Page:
Question, what's the typical price for a sink-faucet combo like that, sans labor to install?
Last edited by Joe on Wed Sep 14, 2005 8:01 am, edited 1 time in total.

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That sink is

Postby modfan » Wed Sep 14, 2005 7:52 am

unusual, but I like the faucet.
Wonder if there is splatter when it is turned on, and what if you wanted to fill the basin, and you're right about the drain, where is it?

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Postby Sienna » Wed Sep 14, 2005 7:55 am

I like the simplest of ideas. The bathroom is small. I pretty much lean towards the sh**, shower, and shave philosophy when it comes to bathrooms. If it's clean presentable for the users then I feel it's a success. There are plenty of materials to choose from. I already have a white pedestal sink - a small square one. I have a small white toilet and my original blue tub that has been reglazed to white. I contemplated a vanity but the room is so small that I felt the pedestal would use less room. I don't have a lot to store so storage is not a problem.

The surroundings will be paint, chrome accessories like towel hangers, faucet, etc, and tile. What I am wondering more about are the colors. There are already colors of grey (floor), white, chrome so anything else would be either be more white, more grey, or black perhaps with a plant or a vase on top of theback of the linen closet that protrudes into the bathroom. Maybe a small wooden shelf or very narrow wooden bench agains the wall opposite the sink. Glass shower door to allow the most light to come in from the window above the tub, the same simple mirror, and towels of some accent color, or again, white. I want simplicity but will all this white, grey and chrome be too bland? Perhaps a small painting or pinup art?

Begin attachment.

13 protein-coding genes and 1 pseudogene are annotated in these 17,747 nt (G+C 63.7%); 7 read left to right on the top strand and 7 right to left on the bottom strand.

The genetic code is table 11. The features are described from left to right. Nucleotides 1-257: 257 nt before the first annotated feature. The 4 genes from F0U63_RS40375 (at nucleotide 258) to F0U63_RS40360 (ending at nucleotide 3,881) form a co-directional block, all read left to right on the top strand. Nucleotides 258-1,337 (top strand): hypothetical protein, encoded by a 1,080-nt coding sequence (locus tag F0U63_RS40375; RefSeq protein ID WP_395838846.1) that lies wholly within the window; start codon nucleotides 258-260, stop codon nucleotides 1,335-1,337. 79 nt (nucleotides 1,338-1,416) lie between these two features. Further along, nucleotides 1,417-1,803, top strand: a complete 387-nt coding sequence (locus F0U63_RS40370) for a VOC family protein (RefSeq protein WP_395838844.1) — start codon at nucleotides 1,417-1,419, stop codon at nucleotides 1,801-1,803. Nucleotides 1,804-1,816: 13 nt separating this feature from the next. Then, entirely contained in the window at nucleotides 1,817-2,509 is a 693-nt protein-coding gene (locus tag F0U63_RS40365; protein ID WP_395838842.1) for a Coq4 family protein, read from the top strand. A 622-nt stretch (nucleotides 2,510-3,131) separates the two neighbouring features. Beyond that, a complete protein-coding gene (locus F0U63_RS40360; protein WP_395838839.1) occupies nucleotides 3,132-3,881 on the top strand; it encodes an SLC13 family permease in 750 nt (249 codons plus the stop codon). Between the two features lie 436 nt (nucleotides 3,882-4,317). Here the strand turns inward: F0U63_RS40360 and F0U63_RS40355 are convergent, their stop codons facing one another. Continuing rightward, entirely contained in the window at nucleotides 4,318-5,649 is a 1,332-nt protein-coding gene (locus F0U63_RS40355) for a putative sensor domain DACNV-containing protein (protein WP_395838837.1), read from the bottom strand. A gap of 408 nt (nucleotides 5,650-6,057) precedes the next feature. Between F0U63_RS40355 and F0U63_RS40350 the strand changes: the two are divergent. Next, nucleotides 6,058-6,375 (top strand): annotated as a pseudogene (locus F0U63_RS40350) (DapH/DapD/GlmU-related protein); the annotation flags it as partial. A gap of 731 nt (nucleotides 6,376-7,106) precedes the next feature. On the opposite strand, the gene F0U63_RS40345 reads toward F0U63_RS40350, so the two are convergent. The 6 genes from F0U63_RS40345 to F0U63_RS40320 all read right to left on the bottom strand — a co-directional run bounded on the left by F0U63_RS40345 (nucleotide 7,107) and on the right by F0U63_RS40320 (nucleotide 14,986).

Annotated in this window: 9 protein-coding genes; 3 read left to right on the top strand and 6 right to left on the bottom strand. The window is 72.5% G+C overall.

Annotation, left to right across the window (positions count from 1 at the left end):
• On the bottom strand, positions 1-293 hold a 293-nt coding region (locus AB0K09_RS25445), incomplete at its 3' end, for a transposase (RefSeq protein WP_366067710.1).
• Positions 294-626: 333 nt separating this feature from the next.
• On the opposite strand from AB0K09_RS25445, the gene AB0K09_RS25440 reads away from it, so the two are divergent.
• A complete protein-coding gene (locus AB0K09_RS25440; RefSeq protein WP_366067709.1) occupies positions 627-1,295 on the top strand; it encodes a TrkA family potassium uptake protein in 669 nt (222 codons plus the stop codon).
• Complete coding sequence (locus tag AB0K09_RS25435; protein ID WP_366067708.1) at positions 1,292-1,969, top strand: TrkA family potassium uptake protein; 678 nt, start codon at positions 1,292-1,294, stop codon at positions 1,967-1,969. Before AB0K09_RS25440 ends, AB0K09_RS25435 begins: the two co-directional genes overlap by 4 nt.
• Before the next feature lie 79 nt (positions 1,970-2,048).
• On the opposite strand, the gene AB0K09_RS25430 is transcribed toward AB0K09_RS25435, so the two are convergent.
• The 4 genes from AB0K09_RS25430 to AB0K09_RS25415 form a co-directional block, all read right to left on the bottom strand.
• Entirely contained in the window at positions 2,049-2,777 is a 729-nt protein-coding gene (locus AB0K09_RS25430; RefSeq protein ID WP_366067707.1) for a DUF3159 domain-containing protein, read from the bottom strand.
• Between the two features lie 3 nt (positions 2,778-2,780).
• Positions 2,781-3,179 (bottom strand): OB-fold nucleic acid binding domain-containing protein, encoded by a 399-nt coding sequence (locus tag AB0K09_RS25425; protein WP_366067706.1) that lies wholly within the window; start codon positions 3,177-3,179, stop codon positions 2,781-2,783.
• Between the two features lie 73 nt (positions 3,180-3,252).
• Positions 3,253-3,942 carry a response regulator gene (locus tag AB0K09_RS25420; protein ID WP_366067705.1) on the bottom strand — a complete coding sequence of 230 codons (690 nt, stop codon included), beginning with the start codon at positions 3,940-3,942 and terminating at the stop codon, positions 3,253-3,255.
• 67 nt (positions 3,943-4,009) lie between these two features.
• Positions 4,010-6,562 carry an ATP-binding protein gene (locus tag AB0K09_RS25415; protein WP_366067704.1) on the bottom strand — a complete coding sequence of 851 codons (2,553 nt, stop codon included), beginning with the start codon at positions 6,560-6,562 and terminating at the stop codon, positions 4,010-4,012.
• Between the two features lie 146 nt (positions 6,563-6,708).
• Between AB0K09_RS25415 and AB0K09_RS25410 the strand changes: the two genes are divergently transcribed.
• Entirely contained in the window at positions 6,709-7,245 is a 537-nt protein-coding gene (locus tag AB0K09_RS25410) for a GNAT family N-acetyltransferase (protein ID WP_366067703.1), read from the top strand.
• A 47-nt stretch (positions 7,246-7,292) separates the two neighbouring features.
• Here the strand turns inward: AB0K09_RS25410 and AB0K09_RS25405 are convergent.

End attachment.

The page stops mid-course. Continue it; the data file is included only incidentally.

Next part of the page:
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Postby tikiyaki » Wed Sep 14, 2005 8:24 am

Joe wrote:
Personally, I don't really care what someone prefers, be it modern, contemporary, faux. regardless of where you live and your income level, it's ridiculous to sink $20K into a tract home bathroom remodel. It's a place where you crap, shower and clean yourself up–nothing more. Modernism is about good practical design, not pretentiousness.


Man, I totally agree. It amazes me that the common real estate mentality is "bathrooms and kitchens sell houses"....I've heard this countless times before. While I understand the kitchen part, the bathroom seems like the least important room to sink 20-30K into. A friend of mine told me that her boyfriend spent $30,000 on their new bathroom.....$30,000!!!!!
Sorry, but that is a gross misuse of money, even if you have alot.(she agrees, by the way, but it's not her house)

I realize that anything invloving tile work, sinks and toilets is something you need experience in replacing, so the labor is more expensive, but at the end of the day, the bathroom is a place to clean yourself and crap....period. How many hours a day do you spend in a bathroom ?

I say, spend it on the living room or kitchen, where you spend a good chunk of your time.

Yea, a nice bathroom is cool, but 2-3k for a remodel should cover it.